As I previously said: “This isn’t an accurate statement, sales hit cycle highs on a few occasions during non seasonal buying times in this cycle.”

This happened toward the end of 2016, the start of the 2017 and November of 2017.  All of these higher existing home sales print didn’t come during the spring selling season.

From Doug Short:


October Existing home sales

2. Mortgage rates of 4.5% plus does not kill the housing market but it does slow the rate of growth.  Other factors, like housing tenure, may be more important to sales growth than interest rates.  Housing tenure has been rising for a decade while interest rates have been falling from the previous cycle.

3. Even though you may have heard the doom and gloom predictions that housing sales are slowing and fed rate hikes will end our economic prosperity,  unless you like being miserable for no reason, relax.  Housing starts are up year to date, new home sales are still beating my estimates for the year and purchase applications are up year over year every single week outside of 3 weeks this year.  Everything is fine. In fact 2018 looks nothing like 2014 where purchase application data was down on trend -20% year over year.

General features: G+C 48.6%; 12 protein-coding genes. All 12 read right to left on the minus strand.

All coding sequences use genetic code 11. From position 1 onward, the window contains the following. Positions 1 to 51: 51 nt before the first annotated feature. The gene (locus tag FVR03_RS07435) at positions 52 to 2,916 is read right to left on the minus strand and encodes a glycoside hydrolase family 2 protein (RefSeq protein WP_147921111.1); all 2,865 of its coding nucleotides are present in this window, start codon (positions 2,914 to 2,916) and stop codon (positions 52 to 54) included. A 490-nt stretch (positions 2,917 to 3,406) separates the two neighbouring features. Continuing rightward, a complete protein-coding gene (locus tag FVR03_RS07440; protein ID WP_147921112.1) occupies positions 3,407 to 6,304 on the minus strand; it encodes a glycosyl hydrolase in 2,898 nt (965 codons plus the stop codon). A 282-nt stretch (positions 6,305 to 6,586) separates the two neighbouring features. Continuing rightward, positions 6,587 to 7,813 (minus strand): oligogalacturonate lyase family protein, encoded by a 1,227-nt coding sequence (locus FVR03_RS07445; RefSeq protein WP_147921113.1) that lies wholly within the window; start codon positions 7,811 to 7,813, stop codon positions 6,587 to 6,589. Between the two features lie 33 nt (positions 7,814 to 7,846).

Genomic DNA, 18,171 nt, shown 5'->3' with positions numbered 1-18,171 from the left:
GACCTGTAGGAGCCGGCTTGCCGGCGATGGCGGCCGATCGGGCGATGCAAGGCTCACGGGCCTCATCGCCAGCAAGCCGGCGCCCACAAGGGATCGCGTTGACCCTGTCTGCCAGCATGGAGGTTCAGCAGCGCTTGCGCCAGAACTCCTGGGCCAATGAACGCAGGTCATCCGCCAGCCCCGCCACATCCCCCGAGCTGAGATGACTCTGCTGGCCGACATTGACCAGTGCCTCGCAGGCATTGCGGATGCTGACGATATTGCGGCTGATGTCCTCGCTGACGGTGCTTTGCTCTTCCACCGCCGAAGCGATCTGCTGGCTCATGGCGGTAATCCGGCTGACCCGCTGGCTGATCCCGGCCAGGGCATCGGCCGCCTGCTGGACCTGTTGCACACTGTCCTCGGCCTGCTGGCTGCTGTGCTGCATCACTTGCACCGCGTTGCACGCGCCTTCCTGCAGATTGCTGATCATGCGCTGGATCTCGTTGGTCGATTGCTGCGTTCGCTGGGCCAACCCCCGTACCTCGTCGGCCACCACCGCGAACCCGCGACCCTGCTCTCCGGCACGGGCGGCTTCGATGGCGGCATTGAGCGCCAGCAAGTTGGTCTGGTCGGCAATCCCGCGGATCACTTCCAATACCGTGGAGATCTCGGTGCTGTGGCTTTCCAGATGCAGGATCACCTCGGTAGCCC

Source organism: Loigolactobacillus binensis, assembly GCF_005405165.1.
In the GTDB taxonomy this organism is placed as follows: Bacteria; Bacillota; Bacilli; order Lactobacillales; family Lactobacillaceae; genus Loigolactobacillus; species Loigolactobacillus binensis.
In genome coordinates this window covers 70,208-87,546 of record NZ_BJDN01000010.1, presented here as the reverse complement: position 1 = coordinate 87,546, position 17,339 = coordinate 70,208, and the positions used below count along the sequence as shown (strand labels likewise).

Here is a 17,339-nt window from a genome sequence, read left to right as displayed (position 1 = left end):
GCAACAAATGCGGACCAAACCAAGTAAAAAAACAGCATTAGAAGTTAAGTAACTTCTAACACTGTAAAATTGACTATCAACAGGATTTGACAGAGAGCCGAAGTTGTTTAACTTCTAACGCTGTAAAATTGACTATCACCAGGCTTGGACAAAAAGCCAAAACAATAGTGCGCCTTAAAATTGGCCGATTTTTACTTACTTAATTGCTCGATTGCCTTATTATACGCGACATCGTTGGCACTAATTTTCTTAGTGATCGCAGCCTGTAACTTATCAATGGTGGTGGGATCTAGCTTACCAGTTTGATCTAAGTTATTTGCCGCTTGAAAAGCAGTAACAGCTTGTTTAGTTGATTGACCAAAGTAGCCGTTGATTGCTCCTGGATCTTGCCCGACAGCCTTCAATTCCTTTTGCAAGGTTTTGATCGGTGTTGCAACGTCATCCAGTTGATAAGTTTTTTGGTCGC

From Calculated Risk:

December 31st 2017

“If we end the year showing negative growth, with rising inventory once again, don’t worry, be happy. This would be “normal” especially when purchase applications are still trying to party like it is 1999.”

The report released today on existing home sales states the following:


Existing-home sales declined in September after a month of stagnation in August, according to the National Association of Realtors®. All four major regions saw no gain in sales activity last month.